Leaf of the Tree

Finding the Divine in the Details


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The climates we create

Gleanings found here and there:

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“The Master’s Path” by Judy Wright

I have come to the frightening conclusion that I am the decisive element. It is my personal approach that creates the climate. It is my daily mood that makes the weather. I possess tremendous power to make life miserable or joyous. I can be a tool of torture or an instrument of inspiration; I can humiliate or humor, hurt or heal. In all situations, it is my response that decides whether a crisis is escalated or de-escalated, and a person humanized or de-humanized. If we treat people as they are, we make them worse. If we treat people as they ought to be, we help them become what they are capable of becoming.  ~ Johann Wolfgang von Goethe

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“Urban Renewal” by Judy Wright.

I cannot rid the entire world of noxious problems, but I can patiently cultivate the good earth around my own two feet and grow what I wish to see in my own back yard.  ~ Jacob Nordby

Although the Realm of Glory hath none of the vanities of the world, yet within the treasury of trust and resignation We have bequeathed to Our heirs an excellent and priceless Heritage. Earthly treasures We have not bequeathed, nor have We added such cares as they entail. By God! In earthly riches fear is hidden and peril is concealed. … Fleeting are the riches of the world; all that perisheth and changeth is not, and hath never been, worthy of attention, except to a recognized measure. ~ Bahá’u’lláh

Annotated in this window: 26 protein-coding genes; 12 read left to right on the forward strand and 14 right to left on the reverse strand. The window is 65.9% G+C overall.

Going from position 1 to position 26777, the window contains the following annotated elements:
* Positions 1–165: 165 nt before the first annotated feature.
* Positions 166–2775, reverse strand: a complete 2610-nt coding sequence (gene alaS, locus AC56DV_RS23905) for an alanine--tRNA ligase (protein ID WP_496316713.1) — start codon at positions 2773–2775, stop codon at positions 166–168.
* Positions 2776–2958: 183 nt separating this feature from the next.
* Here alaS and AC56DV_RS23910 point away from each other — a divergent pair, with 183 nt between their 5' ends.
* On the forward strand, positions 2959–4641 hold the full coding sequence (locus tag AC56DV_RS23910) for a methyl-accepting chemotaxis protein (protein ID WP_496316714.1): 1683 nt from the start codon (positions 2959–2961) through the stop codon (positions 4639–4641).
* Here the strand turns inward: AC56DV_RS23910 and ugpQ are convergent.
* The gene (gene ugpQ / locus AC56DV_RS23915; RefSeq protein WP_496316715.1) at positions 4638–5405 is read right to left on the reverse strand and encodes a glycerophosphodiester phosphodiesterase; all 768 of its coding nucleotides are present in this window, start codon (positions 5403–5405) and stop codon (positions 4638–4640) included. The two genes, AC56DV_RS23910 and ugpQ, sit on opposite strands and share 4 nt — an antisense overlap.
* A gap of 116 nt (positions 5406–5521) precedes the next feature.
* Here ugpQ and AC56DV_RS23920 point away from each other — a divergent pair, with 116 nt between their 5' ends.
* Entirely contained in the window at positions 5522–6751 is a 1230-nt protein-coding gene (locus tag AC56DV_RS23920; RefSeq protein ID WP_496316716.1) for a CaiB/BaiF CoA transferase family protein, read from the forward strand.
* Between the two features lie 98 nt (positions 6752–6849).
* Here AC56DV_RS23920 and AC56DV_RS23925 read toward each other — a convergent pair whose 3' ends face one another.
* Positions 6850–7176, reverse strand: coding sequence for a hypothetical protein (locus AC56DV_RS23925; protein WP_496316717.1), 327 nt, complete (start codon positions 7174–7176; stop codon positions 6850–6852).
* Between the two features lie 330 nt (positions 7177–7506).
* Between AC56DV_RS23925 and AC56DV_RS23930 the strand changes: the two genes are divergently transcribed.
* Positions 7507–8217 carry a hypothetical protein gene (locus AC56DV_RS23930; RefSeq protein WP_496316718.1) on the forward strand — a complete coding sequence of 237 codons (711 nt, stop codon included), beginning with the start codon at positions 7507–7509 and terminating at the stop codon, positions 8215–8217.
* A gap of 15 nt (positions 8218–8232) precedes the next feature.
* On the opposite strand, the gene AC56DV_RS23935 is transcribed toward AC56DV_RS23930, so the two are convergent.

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Not what we were expecting

Happy to share some thoughts and memories at BoomerCafé this week:

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On my family’s first visit to the Hotel Schwan in the small German town of Wertheim, we found the entire staff assembled out front in two lines on either side of the door. Even at age four, I could recognize this as the red-carpet treatment.

The telegram that had advised the hotel manager of our military family’s pending arrival had carried the words “General Alexander Patch” at the top, the name of the humble Liberty ship that brought us from New York to Europe in January of 1960.  Hotel Schwan-2

This general’s troops had liberated most of this region and neighboring France at the end of the war. Our welcoming committee was eager to meet this celebrated visitor who’d help put an end to the miseries of the Third Reich, and treated Germans fairly in that process. They were no doubt anticipating a line of dark vehicles with noisy accompanying entourage. When our travel-weary family of four with whining child (played by yours truly) rode up in a battered taxi, they must have been very disappointed indeed. DSCF3564

The weight of those next few moments was palpable even to a distracted kindergartner like me. I can imagine how much more my parents felt it, and my (10 years) older sister. There are things silence conveys so much louder than words. Phyllis & Nan

Read the rest here at BoomerCafé:

http://www.boomercafe.com/2013/11/12/look-back-nostalgic-treasured-memories-life/